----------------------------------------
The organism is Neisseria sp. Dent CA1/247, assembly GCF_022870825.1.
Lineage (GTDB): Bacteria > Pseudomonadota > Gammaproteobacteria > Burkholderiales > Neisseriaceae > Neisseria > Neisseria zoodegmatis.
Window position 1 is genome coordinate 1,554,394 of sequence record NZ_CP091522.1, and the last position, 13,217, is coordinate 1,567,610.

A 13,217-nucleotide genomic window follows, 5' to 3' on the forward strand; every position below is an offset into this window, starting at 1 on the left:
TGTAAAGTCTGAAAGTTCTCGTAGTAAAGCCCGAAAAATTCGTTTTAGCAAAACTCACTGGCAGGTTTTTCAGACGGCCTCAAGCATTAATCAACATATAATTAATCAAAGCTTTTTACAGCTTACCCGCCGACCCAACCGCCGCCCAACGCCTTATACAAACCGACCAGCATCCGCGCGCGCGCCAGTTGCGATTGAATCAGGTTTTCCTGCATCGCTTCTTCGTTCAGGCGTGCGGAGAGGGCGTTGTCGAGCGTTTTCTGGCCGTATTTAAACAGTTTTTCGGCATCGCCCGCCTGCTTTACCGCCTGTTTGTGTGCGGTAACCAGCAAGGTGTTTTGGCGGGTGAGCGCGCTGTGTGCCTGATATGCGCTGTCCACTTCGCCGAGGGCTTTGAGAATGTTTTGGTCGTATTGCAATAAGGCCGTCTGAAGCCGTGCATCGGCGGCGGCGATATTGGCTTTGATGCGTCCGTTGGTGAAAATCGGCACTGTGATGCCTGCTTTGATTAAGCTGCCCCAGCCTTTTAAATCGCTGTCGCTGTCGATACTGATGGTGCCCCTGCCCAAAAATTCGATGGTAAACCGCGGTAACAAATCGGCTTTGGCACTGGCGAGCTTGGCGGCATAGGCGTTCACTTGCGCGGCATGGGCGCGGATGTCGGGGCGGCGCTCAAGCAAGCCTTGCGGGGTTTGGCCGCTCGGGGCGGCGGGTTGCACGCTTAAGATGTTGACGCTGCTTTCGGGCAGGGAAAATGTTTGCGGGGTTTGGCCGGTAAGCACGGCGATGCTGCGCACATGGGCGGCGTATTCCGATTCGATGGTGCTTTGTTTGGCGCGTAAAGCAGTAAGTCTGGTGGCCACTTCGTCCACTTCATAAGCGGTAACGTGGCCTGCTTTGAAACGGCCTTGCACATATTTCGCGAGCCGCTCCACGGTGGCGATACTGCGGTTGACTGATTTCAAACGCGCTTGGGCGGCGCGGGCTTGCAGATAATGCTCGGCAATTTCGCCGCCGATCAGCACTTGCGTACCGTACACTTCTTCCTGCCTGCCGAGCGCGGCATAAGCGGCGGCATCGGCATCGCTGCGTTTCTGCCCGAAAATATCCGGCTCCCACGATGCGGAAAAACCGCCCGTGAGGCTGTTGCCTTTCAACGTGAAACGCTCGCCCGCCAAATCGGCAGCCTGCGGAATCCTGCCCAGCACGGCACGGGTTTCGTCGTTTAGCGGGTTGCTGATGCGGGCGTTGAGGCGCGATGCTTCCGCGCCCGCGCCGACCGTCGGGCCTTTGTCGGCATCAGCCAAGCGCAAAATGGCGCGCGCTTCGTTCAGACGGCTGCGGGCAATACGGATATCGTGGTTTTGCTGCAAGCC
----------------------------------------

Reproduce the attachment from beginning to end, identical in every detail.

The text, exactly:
The organism is Neisseria sp. Dent CA1/247, assembly GCF_022870825.1.
Lineage (GTDB): Bacteria > Pseudomonadota > Gammaproteobacteria > Burkholderiales > Neisseriaceae > Neisseria > Neisseria zoodegmatis.
Window position 1 is genome coordinate 1,554,394 of sequence record NZ_CP091522.1, and the last position, 13,217, is coordinate 1,567,610.

A 13,217-nucleotide genomic window follows, 5' to 3' on the forward strand; every position below is an offset into this window, starting at 1 on the left:
TGTAAAGTCTGAAAGTTCTCGTAGTAAAGCCCGAAAAATTCGTTTTAGCAAAACTCACTGGCAGGTTTTTCAGACGGCCTCAAGCATTAATCAACATATAATTAATCAAAGCTTTTTACAGCTTACCCGCCGACCCAACCGCCGCCCAACGCCTTATACAAACCGACCAGCATCCGCGCGCGCGCCAGTTGCGATTGAATCAGGTTTTCCTGCATCGCTTCTTCGTTCAGGCGTGCGGAGAGGGCGTTGTCGAGCGTTTTCTGGCCGTATTTAAACAGTTTTTCGGCATCGCCCGCCTGCTTTACCGCCTGTTTGTGTGCGGTAACCAGCAAGGTGTTTTGGCGGGTGAGCGCGCTGTGTGCCTGATATGCGCTGTCCACTTCGCCGAGGGCTTTGAGAATGTTTTGGTCGTATTGCAATAAGGCCGTCTGAAGCCGTGCATCGGCGGCGGCGATATTGGCTTTGATGCGTCCGTTGGTGAAAATCGGCACTGTGATGCCTGCTTTGATTAAGCTGCCCCAGCCTTTTAAATCGCTGTCGCTGTCGATACTGATGGTGCCCCTGCCCAAAAATTCGATGGTAAACCGCGGTAACAAATCGGCTTTGGCACTGGCGAGCTTGGCGGCATAGGCGTTCACTTGCGCGGCATGGGCGCGGATGTCGGGGCGGCGCTCAAGCAAGCCTTGCGGGGTTTGGCCGCTCGGGGCGGCGGGTTGCACGCTTAAGATGTTGACGCTGCTTTCGGGCAGGGAAAATGTTTGCGGGGTTTGGCCGGTAAGCACGGCGATGCTGCGCACATGGGCGGCGTATTCCGATTCGATGGTGCTTTGTTTGGCGCGTAAAGCAGTAAGTCTGGTGGCCACTTCGTCCACTTCATAAGCGGTAACGTGGCCTGCTTTGAAACGGCCTTGCACATATTTCGCGAGCCGCTCCACGGTGGCGATACTGCGGTTGACTGATTTCAAACGCGCTTGGGCGGCGCGGGCTTGCAGATAATGCTCGGCAATTTCGCCGCCGATCAGCACTTGCGTACCGTACACTTCTTCCTGCCTGCCGAGCGCGGCATAAGCGGCGGCATCGGCATCGCTGCGTTTCTGCCCGAAAATATCCGGCTCCCACGATGCGGAAAAACCGCCCGTGAGGCTGTTGCCTTTCAACGTGAAACGCTCGCCCGCCAAATCGGCAGCCTGCGGAATCCTGCCCAGCACGGCACGGGTTTCGTCGTTTAGCGGGTTGCTGATGCGGGCGTTGAGGCGCGATGCTTCCGCGCCCGCGCCGACCGTCGGGCCTTTGTCGGCATCAGCCAAGCGCAAAATGGCGCGCGCTTCGTTCAGACGGCTGCGGGCAATACGGATATCGTGGTTTTGCTGCAAGCC